Kurtis Hagen of SUNY Plattsburgh will be delivering three lectures on Xunzi, all from 10:00am-11:30am, on May 27, 29, and 30, at Fudan University in Shanghai. Details follow!
Lecture Series on the Philosophy of Xunzi: Confessions of a Confucian Heretic
Dr. Kurtis Hagen
Department of Philosophy, SUNY Plattsburgh
时间（time）：5月27、29、30日（May 27, 29, and 30）10：00-11：30；
地点（place）：光华西主楼（Western Guanghua Tower）2401
Kurtis Hagen is Associate Professor of Philosophy at SUNY Plattsburgh. He is the author of The Philosophy of Xunzi: A Reconstruction (Open Court, 2007) and about a dozen articles on Confucian philosophy, including articles on Confucian perspectives on warfare and human rights. He is currently collaborating with a colleague on a textbook entitled Philosophers of the Warring States: An Annotated Anthology of Early Chinese Philosophy. He is also interested in applied philosophy, and in past few years published “Is Infiltration of ‘Extremist Groups’ Justified?” in the International Journal of Applied Philosophy (fall 2010), and “Conspiracy Theories and Stylized Facts” in the Journal for Peace and Justice Studies (fall 2011). He is also working on a book that combines his various interests, A New Confucian Century: Warfare and Human Rights in a Confucian World Order.
“Patterns and Categories in the Xunzi: A Western Debate over Confucian Metaphysics”
ABSTRACT: On one interpretation, Xunzi claims that the sages of old “gave birth” to a language that truly and uniquely describes the world and our roles and reciprocal obligations in it. In this view, the ritual patterns of the early sages are uniquely appropriate, and universally and eternally so; moral categories expressed in language are real, and alternative interpretations are necessarily false and thus pernicious. I seek to establish that the text supports a different—and more reasonable—interpretation: The sages over time and through trial and error developed a workable set of social institutions. This does not entail that it is the only, or even absolutely best, set of institutions, or that it is final, complete, universal or timeless. Rather, institutions are social constructs designed to facilitate peace and social harmony. As circumstances change, institutions may also change.
“Ritual, Motivation, and Self-Cultivation in the Xunzi”
ABSTRACT: For Xunzi, forms of appropriate behavior provide patterns of social life. By sincerely following these norms one cultivates a virtuous character. This new character, like the norms of propriety by which it is formed, is a construct (wei伪), that is, a contingent product of human effort. There is no fixed pattern of virtue, and the process of developing oneself never comes to an end. Xunzi’s conception of virtue as contingent and evolving is consistent with his conception of language and ritual propriety. Indeed, it completes a circle. It is the virtuous person (junzi君子), cultivated through ritual practice, who in turn sets the standards for that practice, and for an appropriate patterning of language to go along with it. Such a person fulfills the name “exemplary person.” What drives the process of cultivating virtue through ritual propriety is natural human desire. This may seem paradoxical because Xunzi insists that natural human dispositions (xing), and the emotional desires that constitute them, are detestable (e). But they are detestable only because they lead to misery, chaos, and self-destruction if not checked by intelligence and by the various human constructs that are products of intelligence. But desire guided by intelligence, and intelligently crafted constructs, such as ritual propriety, can lead to the development of a parallel motivational structure, a virtuous character. The virtuous person follows their acquired character, which “triumphs over” their petty natural desires. But the motivation for acquiring a virtuous character stems from prudent consequentialist reasoning based on just these natural desires.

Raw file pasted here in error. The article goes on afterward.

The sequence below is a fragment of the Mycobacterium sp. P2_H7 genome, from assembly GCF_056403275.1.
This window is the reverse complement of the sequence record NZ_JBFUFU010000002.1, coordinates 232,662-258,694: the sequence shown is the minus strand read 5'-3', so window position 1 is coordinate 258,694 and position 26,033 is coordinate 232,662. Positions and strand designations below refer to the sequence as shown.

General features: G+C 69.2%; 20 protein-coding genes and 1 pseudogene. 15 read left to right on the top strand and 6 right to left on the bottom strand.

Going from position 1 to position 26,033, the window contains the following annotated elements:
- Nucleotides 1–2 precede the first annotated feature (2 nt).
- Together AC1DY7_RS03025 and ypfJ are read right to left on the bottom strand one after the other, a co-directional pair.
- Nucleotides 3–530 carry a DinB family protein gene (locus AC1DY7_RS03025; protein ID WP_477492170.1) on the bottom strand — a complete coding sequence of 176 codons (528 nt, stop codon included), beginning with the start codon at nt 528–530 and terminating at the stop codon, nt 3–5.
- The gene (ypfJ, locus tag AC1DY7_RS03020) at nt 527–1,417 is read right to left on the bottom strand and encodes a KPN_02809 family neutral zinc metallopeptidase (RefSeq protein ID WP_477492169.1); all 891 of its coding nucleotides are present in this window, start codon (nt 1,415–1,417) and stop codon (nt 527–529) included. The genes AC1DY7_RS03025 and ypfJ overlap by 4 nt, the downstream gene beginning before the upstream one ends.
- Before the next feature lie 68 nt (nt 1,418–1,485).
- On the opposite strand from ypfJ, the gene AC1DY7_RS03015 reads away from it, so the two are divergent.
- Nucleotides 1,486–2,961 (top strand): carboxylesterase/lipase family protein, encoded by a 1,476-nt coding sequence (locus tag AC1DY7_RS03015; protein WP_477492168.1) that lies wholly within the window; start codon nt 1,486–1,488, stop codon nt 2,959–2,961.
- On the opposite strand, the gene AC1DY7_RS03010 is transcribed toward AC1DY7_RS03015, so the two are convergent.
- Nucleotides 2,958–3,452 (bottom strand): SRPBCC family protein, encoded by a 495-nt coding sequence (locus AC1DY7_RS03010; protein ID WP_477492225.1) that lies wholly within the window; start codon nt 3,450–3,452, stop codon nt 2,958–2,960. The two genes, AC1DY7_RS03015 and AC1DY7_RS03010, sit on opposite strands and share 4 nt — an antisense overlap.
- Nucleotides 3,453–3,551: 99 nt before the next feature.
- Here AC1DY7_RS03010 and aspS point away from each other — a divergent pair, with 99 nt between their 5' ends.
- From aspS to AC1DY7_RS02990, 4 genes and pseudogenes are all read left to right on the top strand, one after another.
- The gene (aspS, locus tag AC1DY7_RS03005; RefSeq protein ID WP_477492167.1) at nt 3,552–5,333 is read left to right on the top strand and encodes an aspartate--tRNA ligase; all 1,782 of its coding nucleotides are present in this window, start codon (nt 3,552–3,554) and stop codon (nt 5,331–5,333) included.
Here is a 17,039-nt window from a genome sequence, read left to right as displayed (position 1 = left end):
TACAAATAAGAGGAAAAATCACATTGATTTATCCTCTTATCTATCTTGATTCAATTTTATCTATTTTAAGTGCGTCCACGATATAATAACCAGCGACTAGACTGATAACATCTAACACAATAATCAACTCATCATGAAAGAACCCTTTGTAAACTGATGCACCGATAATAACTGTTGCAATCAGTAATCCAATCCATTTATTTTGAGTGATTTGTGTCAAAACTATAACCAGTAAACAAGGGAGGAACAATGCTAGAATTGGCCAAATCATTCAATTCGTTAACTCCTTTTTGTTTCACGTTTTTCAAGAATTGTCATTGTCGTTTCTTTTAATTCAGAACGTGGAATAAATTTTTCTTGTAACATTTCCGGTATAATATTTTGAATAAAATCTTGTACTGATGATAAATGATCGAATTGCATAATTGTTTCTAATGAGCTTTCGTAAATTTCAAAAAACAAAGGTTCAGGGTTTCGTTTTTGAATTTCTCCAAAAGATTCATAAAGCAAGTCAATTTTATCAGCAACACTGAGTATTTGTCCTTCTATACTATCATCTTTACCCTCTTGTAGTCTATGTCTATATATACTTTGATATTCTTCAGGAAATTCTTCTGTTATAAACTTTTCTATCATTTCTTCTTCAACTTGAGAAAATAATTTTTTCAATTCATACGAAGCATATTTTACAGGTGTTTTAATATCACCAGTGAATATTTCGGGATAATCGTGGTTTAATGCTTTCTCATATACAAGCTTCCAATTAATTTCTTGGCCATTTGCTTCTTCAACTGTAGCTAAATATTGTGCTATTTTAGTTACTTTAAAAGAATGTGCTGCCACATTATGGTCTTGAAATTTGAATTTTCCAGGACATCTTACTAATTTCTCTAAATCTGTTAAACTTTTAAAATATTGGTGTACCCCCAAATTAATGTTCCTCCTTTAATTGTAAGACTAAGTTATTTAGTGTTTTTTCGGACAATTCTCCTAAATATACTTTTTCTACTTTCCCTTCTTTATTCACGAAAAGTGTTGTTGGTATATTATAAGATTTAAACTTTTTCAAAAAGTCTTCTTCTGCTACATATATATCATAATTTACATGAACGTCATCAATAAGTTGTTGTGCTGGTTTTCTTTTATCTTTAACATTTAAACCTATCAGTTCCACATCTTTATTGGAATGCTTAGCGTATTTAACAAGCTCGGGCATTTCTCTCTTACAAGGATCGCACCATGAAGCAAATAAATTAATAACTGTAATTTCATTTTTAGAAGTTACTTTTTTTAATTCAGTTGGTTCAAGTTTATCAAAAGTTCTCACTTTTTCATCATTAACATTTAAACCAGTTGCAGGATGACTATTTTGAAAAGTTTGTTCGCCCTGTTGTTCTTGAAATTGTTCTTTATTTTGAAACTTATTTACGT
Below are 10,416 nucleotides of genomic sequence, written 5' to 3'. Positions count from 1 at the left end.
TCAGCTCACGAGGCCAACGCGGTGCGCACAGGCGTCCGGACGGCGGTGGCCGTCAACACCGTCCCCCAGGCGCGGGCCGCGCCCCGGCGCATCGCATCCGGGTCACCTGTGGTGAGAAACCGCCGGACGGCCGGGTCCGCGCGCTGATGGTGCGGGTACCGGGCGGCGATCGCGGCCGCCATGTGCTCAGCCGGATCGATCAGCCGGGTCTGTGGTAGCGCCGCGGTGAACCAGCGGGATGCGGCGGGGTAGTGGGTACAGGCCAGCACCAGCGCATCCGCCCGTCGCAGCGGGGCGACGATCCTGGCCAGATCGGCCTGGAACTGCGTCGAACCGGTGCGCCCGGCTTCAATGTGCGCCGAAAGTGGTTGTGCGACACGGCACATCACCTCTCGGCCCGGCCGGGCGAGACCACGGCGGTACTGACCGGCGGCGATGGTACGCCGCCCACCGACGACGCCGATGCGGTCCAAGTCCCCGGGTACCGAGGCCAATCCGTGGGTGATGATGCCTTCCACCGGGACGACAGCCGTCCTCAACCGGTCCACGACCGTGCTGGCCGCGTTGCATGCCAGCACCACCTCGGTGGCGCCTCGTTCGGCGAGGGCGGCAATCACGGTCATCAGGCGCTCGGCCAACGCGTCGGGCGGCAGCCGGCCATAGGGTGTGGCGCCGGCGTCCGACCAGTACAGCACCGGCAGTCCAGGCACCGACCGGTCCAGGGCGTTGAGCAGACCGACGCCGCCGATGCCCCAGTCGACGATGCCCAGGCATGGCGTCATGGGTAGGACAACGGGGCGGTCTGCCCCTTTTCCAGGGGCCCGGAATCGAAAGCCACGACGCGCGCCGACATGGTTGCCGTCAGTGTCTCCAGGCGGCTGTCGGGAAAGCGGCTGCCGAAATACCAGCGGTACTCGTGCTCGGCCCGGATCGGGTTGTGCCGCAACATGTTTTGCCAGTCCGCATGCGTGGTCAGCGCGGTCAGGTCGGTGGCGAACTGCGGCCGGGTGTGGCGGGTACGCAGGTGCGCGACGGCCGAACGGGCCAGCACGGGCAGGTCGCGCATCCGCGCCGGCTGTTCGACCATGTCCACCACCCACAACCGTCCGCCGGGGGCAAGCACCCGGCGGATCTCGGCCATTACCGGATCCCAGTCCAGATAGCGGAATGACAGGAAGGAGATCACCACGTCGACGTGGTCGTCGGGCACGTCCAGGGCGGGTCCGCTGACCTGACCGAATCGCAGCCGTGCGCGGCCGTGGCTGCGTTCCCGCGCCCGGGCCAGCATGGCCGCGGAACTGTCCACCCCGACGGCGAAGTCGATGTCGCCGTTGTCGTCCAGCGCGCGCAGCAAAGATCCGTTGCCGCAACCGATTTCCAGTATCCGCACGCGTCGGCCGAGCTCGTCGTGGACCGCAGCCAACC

“Xunzi’s Relevance Today: World Order, Use of the Military, and the Role of Intellectuals”
ABSTRACT: After briefly discussing how understanding Xunzi’s philosophy may help us understand the East Asian challenge to human rights, I address (1) Xunzi’s conception of world order, (2) his view on the proper use of the military, and (3) the role of intellectuals in keeping political leaders from going astray. I argue that Xunzi’s conception of world order need not be seen as monolithic. This reading provides a plausible model of world order that balances various competing concerns, and could be considered an improvement of our current situation without involving radical change. Regarding the use of the military, I argue that Xunzi can be read as offering criteria for the justified use of the military that are very difficult to satisfy. Read this way, Xunzi can provide reasonable Confucian reasons to be skeptical of the appropriateness of supposedly humanitarian military interventions. Finally, in the context of Xunzi’s view that human nature is detestable, and in line with his exhortation to dissolve beguilements (jiebi 解蔽), I argue that intellectuals need to remain diligent and critical in examining the realities of the world and the motives their own leaders, and live up to their responsibility to correct prejudiced and inaccurate depictions of our circumstance and history and to remonstrate with wayward leaders.